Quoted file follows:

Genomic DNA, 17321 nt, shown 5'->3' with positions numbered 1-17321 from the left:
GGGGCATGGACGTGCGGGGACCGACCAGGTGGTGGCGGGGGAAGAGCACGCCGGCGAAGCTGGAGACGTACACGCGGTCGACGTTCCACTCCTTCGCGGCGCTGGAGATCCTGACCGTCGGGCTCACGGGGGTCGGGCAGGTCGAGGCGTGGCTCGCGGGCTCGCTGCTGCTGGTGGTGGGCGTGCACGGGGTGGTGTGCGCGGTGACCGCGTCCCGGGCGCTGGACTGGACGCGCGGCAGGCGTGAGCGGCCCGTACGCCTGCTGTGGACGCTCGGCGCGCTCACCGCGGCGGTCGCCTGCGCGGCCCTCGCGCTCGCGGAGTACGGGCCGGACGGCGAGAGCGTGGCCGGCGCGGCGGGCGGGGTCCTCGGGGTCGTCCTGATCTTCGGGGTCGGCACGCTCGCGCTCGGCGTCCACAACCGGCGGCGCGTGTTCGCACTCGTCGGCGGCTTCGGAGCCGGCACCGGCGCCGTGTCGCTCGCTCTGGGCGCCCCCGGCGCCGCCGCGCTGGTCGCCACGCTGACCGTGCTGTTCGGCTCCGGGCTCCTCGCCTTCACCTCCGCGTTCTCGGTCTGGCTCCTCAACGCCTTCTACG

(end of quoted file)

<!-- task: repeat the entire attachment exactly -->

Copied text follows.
Genomic DNA, 17321 nt, shown 5'->3' with positions numbered 1-17321 from the left:
GGGGCATGGACGTGCGGGGACCGACCAGGTGGTGGCGGGGGAAGAGCACGCCGGCGAAGCTGGAGACGTACACGCGGTCGACGTTCCACTCCTTCGCGGCGCTGGAGATCCTGACCGTCGGGCTCACGGGGGTCGGGCAGGTCGAGGCGTGGCTCGCGGGCTCGCTGCTGCTGGTGGTGGGCGTGCACGGGGTGGTGTGCGCGGTGACCGCGTCCCGGGCGCTGGACTGGACGCGCGGCAGGCGTGAGCGGCCCGTACGCCTGCTGTGGACGCTCGGCGCGCTCACCGCGGCGGTCGCCTGCGCGGCCCTCGCGCTCGCGGAGTACGGGCCGGACGGCGAGAGCGTGGCCGGCGCGGCGGGCGGGGTCCTCGGGGTCGTCCTGATCTTCGGGGTCGGCACGCTCGCGCTCGGCGTCCACAACCGGCGGCGCGTGTTCGCACTCGTCGGCGGCTTCGGAGCCGGCACCGGCGCCGTGTCGCTCGCTCTGGGCGCCCCCGGCGCCGCCGCGCTGGTCGCCACGCTGACCGTGCTGTTCGGCTCCGGGCTCCTCGCCTTCACCTCCGCGTTCTCGGTCTGGCTCCTCAACGCCTTCTACG